I don't have a dust collection system in my shop. All I have is a small shop vac, and that's not exactly powerful enough to run a bunch of tools, so I needed a solution after buying my first planer/thicknesser. I was amazed at how much fine dust it threw into the air, making it a real pain to work with. Any time I wanted to flatten a board I would have to prepare for a barrage of dust which not only affected my health, but would also coat the shop.
This mobile cart doubles as a dust collector and the results were quite impressive. If you don't have a shop vac, this might be the project for you if you're battling thicknesser/planer dust.
Watch the Youtube video here:
Step 1: Glue Up the Cart
I used the cheapest pine 2x4s I could find. This was going to be shop furniture so all that counts is strength*. I cut the boards to length, 4, 800mm legs and 8, 400mm rails.
I notched out the legs so that the rails could fit into the notch. Using a rail to mark the size of the notch meant that the cut would be perfectly to size. To speed the process up I clamped all of the legs together and marked (and cut) all of them at the same time.
You could use a circular saw to make a series of cuts and remove the waste. I wanted to try something new; I cut the notch out using a handsaw. This way was a lot cleaner and I was able to get a much smoother surface on the legs (and a smoother glue surface means a stronger join).
A little clean up was required with a chisel but after that I could glue the rails into the notches. Once the 2 halves of the assembly was glued up I then glued them together with the left over rails.
*If you're one of those people who want their shop furniture to be a work of art I commend you. I don't have the patience for that, but good on you for taking the time.
Step 2: Continuing With the Cart
After the glue had dried on the legs I reinforced the joints using dowels. The second half of the glue up meant gluing end grain, a very weak join. Driving dowels through the corners into the end grain strengthens the join dramatically.
I drove 8mm dowels 150 millimetres into the assembly. After the glue dried I cut the excess off using a hand saw and sanded it flush.
Next, I glued some extra 2x4s to the underside and screwed 4 castors into the corners. This would make the cart mobile.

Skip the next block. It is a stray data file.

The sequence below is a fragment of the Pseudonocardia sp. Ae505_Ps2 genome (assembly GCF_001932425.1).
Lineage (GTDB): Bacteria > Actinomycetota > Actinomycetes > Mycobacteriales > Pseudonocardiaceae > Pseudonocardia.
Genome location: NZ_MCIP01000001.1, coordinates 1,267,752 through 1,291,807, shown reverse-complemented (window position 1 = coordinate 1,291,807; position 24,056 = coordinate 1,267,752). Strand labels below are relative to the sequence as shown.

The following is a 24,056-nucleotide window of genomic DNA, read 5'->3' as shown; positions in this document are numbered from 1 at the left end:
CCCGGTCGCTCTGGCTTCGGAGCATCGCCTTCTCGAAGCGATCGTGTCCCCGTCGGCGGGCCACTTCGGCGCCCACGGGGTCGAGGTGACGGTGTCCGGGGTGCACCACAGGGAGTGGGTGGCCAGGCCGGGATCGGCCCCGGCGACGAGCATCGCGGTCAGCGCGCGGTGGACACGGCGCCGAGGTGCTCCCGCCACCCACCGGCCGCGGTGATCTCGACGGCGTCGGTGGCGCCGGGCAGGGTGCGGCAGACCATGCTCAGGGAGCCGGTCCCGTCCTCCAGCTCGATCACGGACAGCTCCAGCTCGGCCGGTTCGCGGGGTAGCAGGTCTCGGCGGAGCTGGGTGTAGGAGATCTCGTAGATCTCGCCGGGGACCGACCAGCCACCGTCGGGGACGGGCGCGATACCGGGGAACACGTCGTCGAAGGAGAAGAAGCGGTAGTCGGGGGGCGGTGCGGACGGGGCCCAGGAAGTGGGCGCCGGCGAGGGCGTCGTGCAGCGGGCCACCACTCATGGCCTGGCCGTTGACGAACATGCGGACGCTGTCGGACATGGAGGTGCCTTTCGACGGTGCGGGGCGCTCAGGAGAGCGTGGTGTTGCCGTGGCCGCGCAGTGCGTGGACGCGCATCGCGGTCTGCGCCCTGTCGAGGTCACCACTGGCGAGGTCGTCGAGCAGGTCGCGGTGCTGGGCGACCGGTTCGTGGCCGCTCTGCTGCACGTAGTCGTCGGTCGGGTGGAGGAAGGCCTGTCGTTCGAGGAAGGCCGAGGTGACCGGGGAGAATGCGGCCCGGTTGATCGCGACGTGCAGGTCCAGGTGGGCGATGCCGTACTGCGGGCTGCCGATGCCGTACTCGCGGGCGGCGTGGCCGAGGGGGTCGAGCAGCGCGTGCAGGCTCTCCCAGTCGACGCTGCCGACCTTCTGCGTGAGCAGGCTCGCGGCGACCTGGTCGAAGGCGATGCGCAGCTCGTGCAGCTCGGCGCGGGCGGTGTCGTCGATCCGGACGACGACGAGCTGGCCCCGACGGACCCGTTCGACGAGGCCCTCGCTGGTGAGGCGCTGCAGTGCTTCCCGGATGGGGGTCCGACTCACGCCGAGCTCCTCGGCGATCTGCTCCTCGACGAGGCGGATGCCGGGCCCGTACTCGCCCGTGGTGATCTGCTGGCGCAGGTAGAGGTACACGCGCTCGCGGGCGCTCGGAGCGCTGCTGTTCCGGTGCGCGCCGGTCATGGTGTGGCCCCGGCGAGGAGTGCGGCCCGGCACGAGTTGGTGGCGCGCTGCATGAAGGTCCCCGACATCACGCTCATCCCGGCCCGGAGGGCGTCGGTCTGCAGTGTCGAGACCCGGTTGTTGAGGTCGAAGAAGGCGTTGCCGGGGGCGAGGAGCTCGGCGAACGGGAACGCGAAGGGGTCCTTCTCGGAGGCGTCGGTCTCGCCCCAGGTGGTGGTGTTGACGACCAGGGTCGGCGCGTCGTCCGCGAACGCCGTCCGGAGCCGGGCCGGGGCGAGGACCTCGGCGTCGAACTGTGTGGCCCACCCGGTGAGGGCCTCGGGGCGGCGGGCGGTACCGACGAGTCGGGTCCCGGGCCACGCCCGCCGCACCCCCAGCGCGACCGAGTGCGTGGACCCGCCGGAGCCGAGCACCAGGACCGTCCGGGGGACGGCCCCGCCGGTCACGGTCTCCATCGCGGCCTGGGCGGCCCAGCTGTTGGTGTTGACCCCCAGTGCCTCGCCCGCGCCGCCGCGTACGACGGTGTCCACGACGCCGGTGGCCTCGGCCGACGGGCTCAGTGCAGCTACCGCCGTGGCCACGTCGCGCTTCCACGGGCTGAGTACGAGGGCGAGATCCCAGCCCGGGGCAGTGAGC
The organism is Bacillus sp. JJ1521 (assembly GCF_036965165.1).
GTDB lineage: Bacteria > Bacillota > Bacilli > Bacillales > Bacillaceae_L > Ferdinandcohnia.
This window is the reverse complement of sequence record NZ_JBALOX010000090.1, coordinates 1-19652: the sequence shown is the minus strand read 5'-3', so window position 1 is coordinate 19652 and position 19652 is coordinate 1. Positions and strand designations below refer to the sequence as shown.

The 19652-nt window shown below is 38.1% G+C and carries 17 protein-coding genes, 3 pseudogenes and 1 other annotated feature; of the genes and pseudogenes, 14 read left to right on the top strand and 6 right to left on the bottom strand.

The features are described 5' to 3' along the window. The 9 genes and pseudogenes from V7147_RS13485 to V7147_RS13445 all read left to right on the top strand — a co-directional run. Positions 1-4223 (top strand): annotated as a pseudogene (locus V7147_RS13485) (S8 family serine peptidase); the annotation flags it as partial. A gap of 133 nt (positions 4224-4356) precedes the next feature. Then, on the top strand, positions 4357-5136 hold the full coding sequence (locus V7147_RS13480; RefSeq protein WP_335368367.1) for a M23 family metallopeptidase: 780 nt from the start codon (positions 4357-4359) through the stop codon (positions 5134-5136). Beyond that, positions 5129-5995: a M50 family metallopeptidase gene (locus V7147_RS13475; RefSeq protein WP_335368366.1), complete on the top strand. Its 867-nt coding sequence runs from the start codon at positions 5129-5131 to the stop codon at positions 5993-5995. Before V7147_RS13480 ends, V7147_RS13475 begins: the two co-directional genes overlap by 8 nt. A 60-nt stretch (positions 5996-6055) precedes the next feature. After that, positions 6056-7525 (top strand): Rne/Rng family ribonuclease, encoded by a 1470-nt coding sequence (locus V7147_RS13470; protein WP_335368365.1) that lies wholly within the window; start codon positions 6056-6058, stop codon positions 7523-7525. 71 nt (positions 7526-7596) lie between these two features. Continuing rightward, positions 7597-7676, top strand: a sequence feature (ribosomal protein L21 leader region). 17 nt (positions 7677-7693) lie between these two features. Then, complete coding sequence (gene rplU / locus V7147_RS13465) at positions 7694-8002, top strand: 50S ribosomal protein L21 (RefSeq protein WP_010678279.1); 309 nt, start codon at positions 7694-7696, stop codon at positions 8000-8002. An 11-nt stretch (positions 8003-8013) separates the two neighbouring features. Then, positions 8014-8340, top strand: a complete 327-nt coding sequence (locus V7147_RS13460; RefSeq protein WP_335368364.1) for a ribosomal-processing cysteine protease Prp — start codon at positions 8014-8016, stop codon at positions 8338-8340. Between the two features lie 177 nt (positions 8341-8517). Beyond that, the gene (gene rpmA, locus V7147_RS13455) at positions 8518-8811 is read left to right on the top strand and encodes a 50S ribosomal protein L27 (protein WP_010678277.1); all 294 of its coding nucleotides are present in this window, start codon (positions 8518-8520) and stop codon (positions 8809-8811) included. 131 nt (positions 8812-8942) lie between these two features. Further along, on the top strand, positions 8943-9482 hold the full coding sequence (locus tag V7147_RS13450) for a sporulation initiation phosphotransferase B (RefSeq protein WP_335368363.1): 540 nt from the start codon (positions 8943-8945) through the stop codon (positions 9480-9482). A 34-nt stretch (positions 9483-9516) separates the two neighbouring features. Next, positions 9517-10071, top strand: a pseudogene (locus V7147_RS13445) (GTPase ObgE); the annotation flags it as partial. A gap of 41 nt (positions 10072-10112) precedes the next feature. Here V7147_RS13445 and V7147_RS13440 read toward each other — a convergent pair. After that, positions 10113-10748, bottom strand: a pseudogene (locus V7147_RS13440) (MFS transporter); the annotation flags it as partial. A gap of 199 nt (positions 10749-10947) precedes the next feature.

Step 3: Building the Dust Collection Box
To collect the dust and chips coming out the planer I built a box out of melamine. This box was made to fit the cart snuggly to give it the maximum volume possible.
Melamine is easy to work with and has a durable surface. I cut it to length with a circular saw, drilled pilot holes, then screwed it together along the edges.
At this stage I didn't add all the screws. I knew I would need to take some of the panels off so I was just trying to create the box and get measurements from it.
Step 4: Continuing With the Box
To allow the box to be emptied I attached the bottom panels using hinges and a latch. This would allow the bottom to swing open.
On one end I drilled a 102mm hole using a hole saw and glue and screwed a PVC stormwater finishing collar/drain from the inside of the box. This would allow a PVC connection from the outside.
I then drilled a few holes into the top using the same hole saw. Inside the panel I could then screw in some furnace fabric and this would allow the the positive air pressure to leave the box. The fabric would filter all of the loose dust particles while the big chips fall to the bottom of the box.
Step 5: Using the Cart/Box
I could connect a 100mm/4" hose from the thicknesser to the dust collector box. This particular thicknesser forces the chips out so the hose had no problem getting them into the box, but it still works better if you can use as much solid/smooth pipe as possible and let gravity do some of the work. I kept the pipe short and had a 90 degree PVC bend at the box end.
To assemble simply attach the the hose from the planer to the box and get to work. Once the box fills up pull the hose off the box and empty it out. Then plug it back in and off you go.